Perhaps 2021 will be the year for insurance-as-a-service to take another step forward.

Insurance’s Flawed Business Model

At its core, the industry is plagued by an inherent conflict of interest. Our customers don’t have an industry expert advocating solely on their behalf; the experts have financial incentives coming from the insurance industry.

As I say kiddingly, the first page of your insurance policy tells you, “We cover you for everything.” It’s the next 40 pages that take all that coverage away.

I firmly believe that there is strong opportunity to shift the traditional brokerage model away from one that is purely transactional and toward the strategic advisory role that companies around the world need, one that is built on trust.

But before we talk about the future, let’s explore the existing environment.

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Insurance brokers’ incentive is purely about the sale of a policy. They receive a commission when the policy is bound, not for providing strategic advice before, during or after the sale.

Brokers wear three hats representing themselves, the insurance company and then the client.

How can the client obtain the most comprehensive coverage at the market’s most competitive pricing when the broker wears three hats?

How can someone negotiate solely on my behalf if he has financial incentives and contractual relationships that potentially conflict with my best interests?

  1. If you are making 10% commission on a policy, are you going to be more inclined to sell a policy with a premium of $80,000 or $100,000 (assuming no differences in coverage)?
  2. Consider a smaller, regional brokerage, which may have three or four carriers that it primarily writes business with on a direct basis. If Travelers is the primary carrier, I hate to say it, but that relationship means just as much, if not more, to the brokerage than many of the clients do. If the brokerage upsets Travelers, perhaps by moving risk to another carrier or pushing too hard against the company in a claims negotiation, the brokerage is in a bad way. Travelers needs to be kept happy if a brokerage wants to maintain leverage to effectively price and win new business and of course retain existing business… not to mention the contingency commissions received for writing a certain amount of business with a carrier.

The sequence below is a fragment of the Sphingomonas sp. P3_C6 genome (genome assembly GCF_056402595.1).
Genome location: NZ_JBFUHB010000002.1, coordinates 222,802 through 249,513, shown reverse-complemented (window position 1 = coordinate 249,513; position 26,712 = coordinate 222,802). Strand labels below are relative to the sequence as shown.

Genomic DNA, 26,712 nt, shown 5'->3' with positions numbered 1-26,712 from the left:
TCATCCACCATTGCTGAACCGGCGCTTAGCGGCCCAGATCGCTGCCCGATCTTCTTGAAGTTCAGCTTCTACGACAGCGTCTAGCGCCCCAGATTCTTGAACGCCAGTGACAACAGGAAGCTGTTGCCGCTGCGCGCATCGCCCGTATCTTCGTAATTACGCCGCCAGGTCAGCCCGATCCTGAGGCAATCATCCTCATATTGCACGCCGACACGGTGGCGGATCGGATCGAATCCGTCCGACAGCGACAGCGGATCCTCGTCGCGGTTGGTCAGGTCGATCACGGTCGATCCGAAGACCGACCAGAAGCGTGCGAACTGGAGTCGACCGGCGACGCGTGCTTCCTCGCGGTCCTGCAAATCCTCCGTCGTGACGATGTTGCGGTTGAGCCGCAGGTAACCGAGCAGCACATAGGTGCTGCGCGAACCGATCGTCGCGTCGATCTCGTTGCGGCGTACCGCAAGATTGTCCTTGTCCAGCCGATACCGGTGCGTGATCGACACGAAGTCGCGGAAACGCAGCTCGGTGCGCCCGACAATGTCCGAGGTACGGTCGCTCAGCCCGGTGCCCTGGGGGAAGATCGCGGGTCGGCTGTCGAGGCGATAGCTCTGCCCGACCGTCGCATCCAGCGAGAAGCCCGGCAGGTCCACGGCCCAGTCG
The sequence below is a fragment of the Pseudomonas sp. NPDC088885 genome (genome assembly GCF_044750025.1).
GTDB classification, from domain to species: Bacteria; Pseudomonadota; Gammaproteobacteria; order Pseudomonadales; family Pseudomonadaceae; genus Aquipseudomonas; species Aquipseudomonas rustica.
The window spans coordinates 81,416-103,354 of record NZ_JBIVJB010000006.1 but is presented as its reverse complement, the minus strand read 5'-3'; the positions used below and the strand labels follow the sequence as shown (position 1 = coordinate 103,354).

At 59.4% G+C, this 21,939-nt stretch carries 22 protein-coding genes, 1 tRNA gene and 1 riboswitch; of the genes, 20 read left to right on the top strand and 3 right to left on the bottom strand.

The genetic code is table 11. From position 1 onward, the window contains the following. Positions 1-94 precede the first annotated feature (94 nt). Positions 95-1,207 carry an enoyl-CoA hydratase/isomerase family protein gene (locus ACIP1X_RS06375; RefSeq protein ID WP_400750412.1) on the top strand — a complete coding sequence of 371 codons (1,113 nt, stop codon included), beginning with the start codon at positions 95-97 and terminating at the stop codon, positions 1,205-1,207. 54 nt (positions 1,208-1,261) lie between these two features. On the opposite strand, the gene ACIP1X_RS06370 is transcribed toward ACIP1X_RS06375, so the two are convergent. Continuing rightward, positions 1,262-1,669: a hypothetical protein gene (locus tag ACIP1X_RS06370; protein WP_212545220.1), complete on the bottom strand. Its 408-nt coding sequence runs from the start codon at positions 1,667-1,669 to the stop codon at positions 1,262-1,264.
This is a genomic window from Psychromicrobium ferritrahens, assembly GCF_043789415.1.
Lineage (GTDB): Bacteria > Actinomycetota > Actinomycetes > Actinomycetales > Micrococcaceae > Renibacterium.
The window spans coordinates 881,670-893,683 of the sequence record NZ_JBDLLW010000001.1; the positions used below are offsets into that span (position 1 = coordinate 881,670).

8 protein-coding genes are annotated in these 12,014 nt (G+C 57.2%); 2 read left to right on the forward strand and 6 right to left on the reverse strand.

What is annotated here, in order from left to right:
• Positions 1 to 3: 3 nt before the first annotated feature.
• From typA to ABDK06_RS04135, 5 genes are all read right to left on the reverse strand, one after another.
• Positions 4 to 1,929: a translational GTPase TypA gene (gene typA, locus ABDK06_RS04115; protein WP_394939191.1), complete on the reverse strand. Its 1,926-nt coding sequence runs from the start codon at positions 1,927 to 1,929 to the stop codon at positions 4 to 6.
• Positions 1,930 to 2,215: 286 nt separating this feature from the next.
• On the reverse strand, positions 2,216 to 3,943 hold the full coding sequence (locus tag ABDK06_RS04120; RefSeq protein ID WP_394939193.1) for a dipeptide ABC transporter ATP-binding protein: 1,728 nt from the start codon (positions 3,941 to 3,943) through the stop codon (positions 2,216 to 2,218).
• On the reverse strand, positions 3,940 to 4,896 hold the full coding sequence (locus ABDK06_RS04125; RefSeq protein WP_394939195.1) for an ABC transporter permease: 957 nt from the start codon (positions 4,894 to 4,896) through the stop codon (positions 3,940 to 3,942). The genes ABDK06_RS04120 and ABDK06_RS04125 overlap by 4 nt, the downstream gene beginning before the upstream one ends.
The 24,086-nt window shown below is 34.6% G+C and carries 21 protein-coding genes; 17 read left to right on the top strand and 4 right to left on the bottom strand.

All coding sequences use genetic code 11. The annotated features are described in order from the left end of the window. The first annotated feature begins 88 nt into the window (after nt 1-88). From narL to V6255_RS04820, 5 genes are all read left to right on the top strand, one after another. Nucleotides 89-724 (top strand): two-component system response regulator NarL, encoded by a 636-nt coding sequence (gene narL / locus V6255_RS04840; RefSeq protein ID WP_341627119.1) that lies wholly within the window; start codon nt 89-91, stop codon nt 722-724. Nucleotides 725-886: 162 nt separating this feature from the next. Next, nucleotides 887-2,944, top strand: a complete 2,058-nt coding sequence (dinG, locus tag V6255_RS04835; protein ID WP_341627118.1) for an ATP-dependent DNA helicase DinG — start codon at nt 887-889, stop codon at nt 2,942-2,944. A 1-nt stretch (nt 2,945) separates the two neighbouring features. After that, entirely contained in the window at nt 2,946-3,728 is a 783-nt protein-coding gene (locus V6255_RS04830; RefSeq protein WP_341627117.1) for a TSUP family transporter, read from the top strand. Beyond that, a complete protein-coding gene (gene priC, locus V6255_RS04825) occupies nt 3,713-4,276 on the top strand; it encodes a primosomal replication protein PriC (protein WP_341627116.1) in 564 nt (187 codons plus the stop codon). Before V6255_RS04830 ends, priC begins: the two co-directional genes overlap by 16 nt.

3. Many brokers/agents, particularly the smaller, regional practices, are generalists, yet, in this era of emerging technology and data proliferation, insurance products are continuously refined and are often difficult to interpret without a deep understanding of both the particular client industry and new, relevant insurance contract language. Consider cyber insurance. There is no standardization in the industry, and almost every carrier has its own underwriting application and insurance policy language and structure. This leads many retail brokers to use a wholesale broker (specialist) to place the risk, as they do not understand how to properly explain the risk or terms of coverage (I can’t say that I blame them).

The insurance broker needs to move toward being a true client adviser, going beyond just the placement of insurance and including continuous engagement throughout the year on items such as the insurance and indemnity language in your lease/supplier/vendor/etc. contracts, letters of credit and collateral agreements/negotiations, claims analysis and negotiations and so on.

See also: How Tech Created a New Industrial Model  

True risk management is an in-depth analysis of both risk mitigation and risk transfer. To transfer risk most effectively, an extensive understanding of your client’s entire operations and, at the minimum, its contractual obligations, is a must. Simply reviewing a contract to see if your client meets the insurance requirements that the landlord stipulates in a contract is not strategic advice. Reviewing the contract and advising your client that she should not be responsible for “any and all liability” but rather “damages, expenses, etc. resulting from or in connection with the execution of the work provided for in the contract” is what I would call strategic advice. That’s just the tip of the iceberg.

As we consider new models of distribution and leveraging the rise of technology as we shift toward the “Insurance-as-a-Service” model with a focus on the customer experience, I firmly believe we must create solutions that provide insurance brokers (i.e. the industry distribution force) with the tools that they need to shift toward the strategic advisory role. We can diminish the current industry inefficiencies and yield more effective results on a consistent basis and with absolute clarity.

The question now is, how do we effectively integrate “technology of tomorrow” with “business models of today” and interpret the “culture of yesterday”?